Probate; Administration of Estates

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Probate; Administration of Estates

After a death, what happens first?

After the death of a partner or loved one, those left behind not only have the funeral, sadness and emotional turmoil to deal with, but also the realities and practicalities of everyday life. The deceased’s affairs have to be dealt with, sometimes a house sold and usually an estate administered and wound up.

The ownership of the deceased’s assets pass, at first instance, to the Personal Representatives and not automatically to the beneficiaries. If the deceased left a Will the burden and worry of who does what and gets what is removed.

But, if the deceased did not leave a Will, deciding who deals with the deceased’s affairs and who inherits the estate may not be straightforward. You are advised to talk to a Solicitor before doing anything. Your Solicitor will advise your Personal Representatives what needs to be done.

What are Personal Representatives?

Personal Representatives (or PRs) are either:

  • The people named by the deceased in a Will to administer the estate, they are known as Executors; or
  • If no Will was left, the next of kin of the deceased, are usually appointed to administer the estate. They are known as Administrators.

The PRs often employ a Solicitor to advise and assist in the administration. A Solicitor may be appointed as a PR. PRs can be, and often are, the main beneficiaries of the deceased’s Will or Intestacy.

What do PRs do?

A PRs job is to:

  • Collect in the deceased’s assets (“the estate”).
  • From the money in the estate, pay off the deceased’s debts and liabilities including any Inheritance Tax due.
  • Work out who is to inherit the remaining assets; and distribute the correct assets to the right beneficiaries at the appropriate time.

Do I have to act if I’m appointed?

No, you do not have to. You have a choice before becoming involved.

If you choose not to act as an Executor this is called ‘renouncing’. An Administrator who does not want to act is ‘passed over’. An Executor may also have “power reserved” to him leaving a Co-Executor to deal with the Estate.

Having “power reserved” means you can step in later if required. However, once you have started to be involved in the administration of an estate, you cannot simply change your mind just because things get difficult, although you can retire for a good reason, such as ill health.

Will it cost ‘me’ anything?

Not if you act correctly!

The PRs can seek a solicitor’s advice to help to deal with the administration of an estate and the cost is met from the money in the estate.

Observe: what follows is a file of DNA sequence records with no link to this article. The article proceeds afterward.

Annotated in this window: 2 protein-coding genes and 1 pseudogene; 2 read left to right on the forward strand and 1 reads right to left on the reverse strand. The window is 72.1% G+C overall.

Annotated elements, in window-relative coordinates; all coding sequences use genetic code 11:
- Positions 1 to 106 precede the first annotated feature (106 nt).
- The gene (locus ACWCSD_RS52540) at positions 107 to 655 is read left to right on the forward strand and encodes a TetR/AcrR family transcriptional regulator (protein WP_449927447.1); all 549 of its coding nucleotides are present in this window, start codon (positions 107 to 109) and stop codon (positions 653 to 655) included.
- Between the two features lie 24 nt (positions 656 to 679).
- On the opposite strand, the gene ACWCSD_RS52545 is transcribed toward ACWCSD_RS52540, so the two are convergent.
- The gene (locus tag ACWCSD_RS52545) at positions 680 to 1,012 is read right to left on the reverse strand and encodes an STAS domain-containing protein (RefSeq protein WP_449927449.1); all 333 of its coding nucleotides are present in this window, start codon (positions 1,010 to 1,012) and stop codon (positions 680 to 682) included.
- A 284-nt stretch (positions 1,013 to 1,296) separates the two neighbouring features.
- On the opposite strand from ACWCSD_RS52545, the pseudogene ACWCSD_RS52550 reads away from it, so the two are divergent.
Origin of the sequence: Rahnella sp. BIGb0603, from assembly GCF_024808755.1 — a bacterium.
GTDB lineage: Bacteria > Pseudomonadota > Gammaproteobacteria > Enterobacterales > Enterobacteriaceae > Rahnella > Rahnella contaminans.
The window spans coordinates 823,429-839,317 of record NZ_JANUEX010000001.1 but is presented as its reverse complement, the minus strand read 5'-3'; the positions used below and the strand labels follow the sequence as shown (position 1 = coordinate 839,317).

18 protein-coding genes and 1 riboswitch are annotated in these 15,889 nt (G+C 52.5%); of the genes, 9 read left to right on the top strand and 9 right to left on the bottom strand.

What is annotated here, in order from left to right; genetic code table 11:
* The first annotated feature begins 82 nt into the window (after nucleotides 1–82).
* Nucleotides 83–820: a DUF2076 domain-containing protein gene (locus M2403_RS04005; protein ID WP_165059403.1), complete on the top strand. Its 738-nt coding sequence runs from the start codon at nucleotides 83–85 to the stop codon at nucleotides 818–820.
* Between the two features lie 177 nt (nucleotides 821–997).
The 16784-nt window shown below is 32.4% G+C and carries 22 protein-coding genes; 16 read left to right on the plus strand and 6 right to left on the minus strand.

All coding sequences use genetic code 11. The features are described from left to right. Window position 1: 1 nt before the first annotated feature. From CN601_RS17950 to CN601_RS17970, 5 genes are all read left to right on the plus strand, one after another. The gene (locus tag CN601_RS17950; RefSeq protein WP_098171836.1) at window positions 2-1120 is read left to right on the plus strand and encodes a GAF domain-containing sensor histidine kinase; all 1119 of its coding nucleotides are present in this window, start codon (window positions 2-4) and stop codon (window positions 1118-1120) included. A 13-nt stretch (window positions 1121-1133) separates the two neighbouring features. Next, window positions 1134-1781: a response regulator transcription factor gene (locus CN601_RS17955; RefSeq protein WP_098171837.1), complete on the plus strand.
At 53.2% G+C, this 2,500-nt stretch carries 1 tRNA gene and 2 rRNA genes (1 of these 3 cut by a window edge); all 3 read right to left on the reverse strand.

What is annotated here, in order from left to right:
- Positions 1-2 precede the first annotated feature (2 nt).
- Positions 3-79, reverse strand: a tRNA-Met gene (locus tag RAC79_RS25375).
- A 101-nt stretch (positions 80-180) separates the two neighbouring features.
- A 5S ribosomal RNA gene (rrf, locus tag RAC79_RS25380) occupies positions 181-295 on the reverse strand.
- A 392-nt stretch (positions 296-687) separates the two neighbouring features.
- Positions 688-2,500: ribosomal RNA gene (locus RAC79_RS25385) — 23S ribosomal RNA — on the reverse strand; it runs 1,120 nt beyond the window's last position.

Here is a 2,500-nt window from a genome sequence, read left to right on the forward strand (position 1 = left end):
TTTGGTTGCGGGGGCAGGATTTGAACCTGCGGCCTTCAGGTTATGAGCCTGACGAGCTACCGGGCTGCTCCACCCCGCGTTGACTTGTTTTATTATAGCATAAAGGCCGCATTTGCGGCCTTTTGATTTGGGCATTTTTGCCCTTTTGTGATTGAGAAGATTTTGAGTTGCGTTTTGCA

The PRs may also need further specialist advice during the administration, e.g. from professional valuers, an accountant or stockbroker’s advice on investments, and again the cost is met by the estate.

Are there any liabilities?

Yes, there are responsibilities involved in being a PR.

There are several Acts of Parliament and many other legal requirements covering a PR’s rights, duties and obligations. This is because PRs and Trustees may have control over large sums of other people’s money.

The beneficiaries can get compensation from the PR’s own money if the PRs are dishonest, careless or act wrongly.
PRs are expected to put the interests of beneficiaries first and before their own. They must always act in the best interests of the estate.

It is therefore sensible for PRs to take legal advice to protect themselves.

What is involved in the Estate Administration?

Realistically each estate, like each family, is unique and thus can give rise to a range of issues. We will assist the PRs to the extent they wish to help sort these out.

Some people like to ‘have a go’ themselves. Whilst this is entirely possible, we find that the reality is that it takes the lay individual longer and can give rise to problems for the future. What seems straightforward is often not the case due to a lack of awareness of the issues.

The Internet for background information will point you in the right direction but there is no substitute for using a practice of solicitors specialising in this area.

How can Thomson & Bancks LLP help?

First, telephone our bereavement team in any of our offices immediately after the death, and we will be pleased to provide initial practical guidance and support free of charge covering:

  1. The immediate next steps that you need to take.
  2. Clarification as to whether a Grant of Probate/Letters of Administration is required.
  3. Options and choices available to you.

Going forward, we can then provide cost information and a home visit if required.

What do we charge?

We have found over many years of experience that clients, whilst wishing to pass the burden of dealing with a loved ones estate to an experienced solicitor, are equally anxious quite understandably to ascertain at the outset the professional costs of doing so.

We are, therefore, faced with balancing these aspirations against the reality of not really knowing at the beginning of any new matter what precisely is involved and what issues may arise during the administration period. In an effort to manage these conflicting issues we offer our clients a choice over how our professional fees can be calculated.

We are flexible and transparent and can offer tailored packages to suit your requirements.



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